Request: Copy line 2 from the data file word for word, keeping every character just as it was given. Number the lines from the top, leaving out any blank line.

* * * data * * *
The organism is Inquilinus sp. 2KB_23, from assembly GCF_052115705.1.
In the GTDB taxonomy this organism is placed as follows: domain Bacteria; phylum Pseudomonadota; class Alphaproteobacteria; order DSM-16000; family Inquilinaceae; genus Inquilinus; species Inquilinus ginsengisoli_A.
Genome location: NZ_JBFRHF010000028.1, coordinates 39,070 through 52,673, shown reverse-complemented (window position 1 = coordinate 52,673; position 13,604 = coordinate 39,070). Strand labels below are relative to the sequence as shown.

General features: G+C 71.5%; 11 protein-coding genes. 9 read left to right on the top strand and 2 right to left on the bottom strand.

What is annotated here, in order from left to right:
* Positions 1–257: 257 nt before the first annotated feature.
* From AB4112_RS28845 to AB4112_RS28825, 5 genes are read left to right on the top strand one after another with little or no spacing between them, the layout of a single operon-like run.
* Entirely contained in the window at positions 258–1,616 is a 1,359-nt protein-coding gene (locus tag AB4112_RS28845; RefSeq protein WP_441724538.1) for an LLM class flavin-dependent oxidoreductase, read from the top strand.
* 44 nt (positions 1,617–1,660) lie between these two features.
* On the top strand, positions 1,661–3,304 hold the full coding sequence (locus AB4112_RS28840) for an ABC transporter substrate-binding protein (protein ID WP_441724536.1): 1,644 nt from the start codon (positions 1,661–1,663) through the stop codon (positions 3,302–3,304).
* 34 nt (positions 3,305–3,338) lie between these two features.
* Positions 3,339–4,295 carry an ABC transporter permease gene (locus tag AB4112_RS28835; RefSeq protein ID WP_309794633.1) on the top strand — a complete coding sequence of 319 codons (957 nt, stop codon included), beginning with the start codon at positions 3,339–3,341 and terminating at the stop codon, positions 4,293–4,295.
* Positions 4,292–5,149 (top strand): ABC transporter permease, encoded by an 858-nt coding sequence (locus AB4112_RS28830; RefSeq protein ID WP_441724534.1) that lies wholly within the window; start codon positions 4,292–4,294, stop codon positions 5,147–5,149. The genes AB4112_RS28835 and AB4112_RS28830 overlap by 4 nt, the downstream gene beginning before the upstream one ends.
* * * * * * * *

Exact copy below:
In the GTDB taxonomy this organism is placed as follows: domain Bacteria; phylum Pseudomonadota; class Alphaproteobacteria; order DSM-16000; family Inquilinaceae; genus Inquilinus; species Inquilinus ginsengisoli_A.